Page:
Jennifer Canfield, KTOO - Juneau
Jennifer Canfield is a reporter at KTOO in Juneau.
As conservationists celebrate 50 years since the passage of the Wilderness Act, a U.S. Forest Service proposal to make certain wilderness area regulations permanent has brought forth accusations that the agency is infringing on First Amendment rights. Nearly a third of the 17 million-acre Tongass National Forest in Southeast Alaska is designated wilderness.
Juneau Police Lt. Kris Sell has been appointed by Gov. Sean Parnell to serve on the Alaska Criminal Justice Commission. Sell is the only active police officer to serve on the commission, which was created by a bill that passed the legislature earlier this year. Its purpose is to evaluate sentencing laws and law enforcement practices, and to make recommendations for improving the system, which may include changes to criminal rehabilitation and restitution policies.
Alaska Power and Telephone has purchased the Gustavus Electric Co. The 32-year-old homespun utility is the life’s work of Gustavus local Dick Levitt and his wife Linda.
A bill that will exempt tribes from taxation on social welfare programs has made its way through Congress and is awaiting the president’s signature. The bill was introduced in response to the Internal Revenue Service’s increased auditing of tribes over the last few years and is part of a national initiative to give tribes the same tax status as local and state governments.
DOT puts out new Juneau Access Project document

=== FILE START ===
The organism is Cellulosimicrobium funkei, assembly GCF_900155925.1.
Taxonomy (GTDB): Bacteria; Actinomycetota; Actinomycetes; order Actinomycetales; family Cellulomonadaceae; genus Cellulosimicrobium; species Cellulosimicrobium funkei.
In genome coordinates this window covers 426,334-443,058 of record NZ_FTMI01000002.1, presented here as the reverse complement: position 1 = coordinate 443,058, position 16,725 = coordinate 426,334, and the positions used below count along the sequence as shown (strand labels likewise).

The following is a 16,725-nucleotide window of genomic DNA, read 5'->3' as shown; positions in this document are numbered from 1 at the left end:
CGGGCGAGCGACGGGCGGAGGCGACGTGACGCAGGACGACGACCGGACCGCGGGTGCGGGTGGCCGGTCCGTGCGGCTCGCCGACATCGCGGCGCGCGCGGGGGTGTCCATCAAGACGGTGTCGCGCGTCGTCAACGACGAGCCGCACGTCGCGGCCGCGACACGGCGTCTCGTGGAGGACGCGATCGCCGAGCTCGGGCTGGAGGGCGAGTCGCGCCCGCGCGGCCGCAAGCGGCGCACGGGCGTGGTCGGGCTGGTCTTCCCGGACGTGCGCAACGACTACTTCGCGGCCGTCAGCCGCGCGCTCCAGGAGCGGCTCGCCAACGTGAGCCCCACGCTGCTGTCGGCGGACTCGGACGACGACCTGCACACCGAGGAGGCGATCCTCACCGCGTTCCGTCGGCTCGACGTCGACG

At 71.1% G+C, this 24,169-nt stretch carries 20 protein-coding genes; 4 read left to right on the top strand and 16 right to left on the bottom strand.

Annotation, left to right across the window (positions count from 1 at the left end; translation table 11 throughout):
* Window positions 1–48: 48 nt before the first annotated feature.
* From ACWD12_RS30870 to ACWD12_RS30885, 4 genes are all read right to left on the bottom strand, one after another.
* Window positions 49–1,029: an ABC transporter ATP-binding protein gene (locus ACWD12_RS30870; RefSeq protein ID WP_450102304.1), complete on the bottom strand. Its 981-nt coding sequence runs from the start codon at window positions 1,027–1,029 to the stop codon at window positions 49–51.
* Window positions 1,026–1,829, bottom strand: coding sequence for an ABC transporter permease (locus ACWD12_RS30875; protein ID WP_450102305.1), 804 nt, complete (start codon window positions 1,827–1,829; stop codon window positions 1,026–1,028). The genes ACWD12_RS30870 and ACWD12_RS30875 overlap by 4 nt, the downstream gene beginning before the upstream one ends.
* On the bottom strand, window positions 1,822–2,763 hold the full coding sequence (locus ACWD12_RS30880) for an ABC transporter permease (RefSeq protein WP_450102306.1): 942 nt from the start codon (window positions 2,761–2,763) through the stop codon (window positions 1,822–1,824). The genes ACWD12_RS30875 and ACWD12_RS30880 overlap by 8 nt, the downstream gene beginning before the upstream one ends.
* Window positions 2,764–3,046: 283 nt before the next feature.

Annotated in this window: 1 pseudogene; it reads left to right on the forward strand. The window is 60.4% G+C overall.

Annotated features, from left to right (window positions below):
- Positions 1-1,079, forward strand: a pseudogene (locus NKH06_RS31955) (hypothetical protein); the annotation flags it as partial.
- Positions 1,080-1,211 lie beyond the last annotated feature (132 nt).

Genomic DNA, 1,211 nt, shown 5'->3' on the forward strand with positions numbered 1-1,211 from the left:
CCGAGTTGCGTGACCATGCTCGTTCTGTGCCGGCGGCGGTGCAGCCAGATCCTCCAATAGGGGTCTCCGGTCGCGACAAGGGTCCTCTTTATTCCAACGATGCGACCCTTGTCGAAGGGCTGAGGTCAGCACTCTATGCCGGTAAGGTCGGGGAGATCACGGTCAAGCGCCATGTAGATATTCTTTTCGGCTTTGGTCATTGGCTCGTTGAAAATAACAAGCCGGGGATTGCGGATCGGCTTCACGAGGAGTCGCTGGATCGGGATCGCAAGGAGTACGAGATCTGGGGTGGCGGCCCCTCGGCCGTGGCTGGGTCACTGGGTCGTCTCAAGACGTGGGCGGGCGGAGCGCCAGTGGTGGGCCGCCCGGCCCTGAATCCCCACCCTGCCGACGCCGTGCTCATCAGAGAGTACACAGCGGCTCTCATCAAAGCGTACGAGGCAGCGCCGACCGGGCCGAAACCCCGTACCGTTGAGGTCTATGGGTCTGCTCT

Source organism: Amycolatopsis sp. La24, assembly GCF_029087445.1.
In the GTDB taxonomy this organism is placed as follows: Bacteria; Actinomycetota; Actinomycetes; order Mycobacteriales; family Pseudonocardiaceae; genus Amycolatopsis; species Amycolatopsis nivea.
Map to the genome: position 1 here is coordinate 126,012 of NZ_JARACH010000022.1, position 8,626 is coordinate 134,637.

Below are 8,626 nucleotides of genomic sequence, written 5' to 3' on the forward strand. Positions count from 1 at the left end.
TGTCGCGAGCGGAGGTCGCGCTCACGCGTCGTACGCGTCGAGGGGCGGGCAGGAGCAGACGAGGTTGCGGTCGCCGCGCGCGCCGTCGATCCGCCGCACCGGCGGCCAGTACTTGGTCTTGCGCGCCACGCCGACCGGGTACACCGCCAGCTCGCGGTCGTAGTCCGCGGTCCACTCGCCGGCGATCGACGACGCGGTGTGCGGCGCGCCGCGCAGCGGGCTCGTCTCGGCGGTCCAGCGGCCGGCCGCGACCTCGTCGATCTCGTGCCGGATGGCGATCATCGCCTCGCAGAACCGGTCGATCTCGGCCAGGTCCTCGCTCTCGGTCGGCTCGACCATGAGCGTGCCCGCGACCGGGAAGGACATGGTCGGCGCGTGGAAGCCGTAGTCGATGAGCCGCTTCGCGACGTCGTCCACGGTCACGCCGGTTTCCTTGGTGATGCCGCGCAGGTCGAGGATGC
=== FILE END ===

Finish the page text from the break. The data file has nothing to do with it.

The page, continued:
Thursday, the Alaska Department of Transportation & Public Facilities put out a draft document that addresses environmental issues stemming from the battle to extend Juneau’s only highway north toward Haines and Skagway.
One hundred years ago today, the largest explosive volcanic eruption of the 20th century happened in Alaska. The Katmai-Novarupta explosion was 30 times bigger than the Mt. Saint Helens eruption in 1980.
The FBI is asking for help in locating the gun they believe was used to murder Petty Officer 1st Class James Hopkins and retired Coast Guard Chief Petty Officer Richard Belisle last month at the Coast Guard Communications Station.
Changes to the J-1 Visa program were announced Friday by the State Department. While some changes take effect immediately, Alaska’s seafood processors- which rely heavily on the workforce the program provides- won’t be affected until November. It’s a relief for the processors and fishermen who are preparing for salmon season, but it’s not great news for local cannery workers in Kodiak who are struggling to make ends meet.
Well over a hundred volunteers, mostly Coast Guard members and family, gathered early this morning at the Communications Station to help the FBI search for evidence related to the murders of Petty Officer 1st Class James Hopkins and retired Chief Petty Officer Richard Belisle. The two men were found dead the morning of April 12th by coworkers at the CommSta.
For the last 15 years Robert Crowley has been a kind of year-round Santa Claus to the Southcentral and Western Alaska ports that have relied on him as captain of the ferry Tustumena. After 36 years with the Alaska Marine Highway System, Crowley is retiring.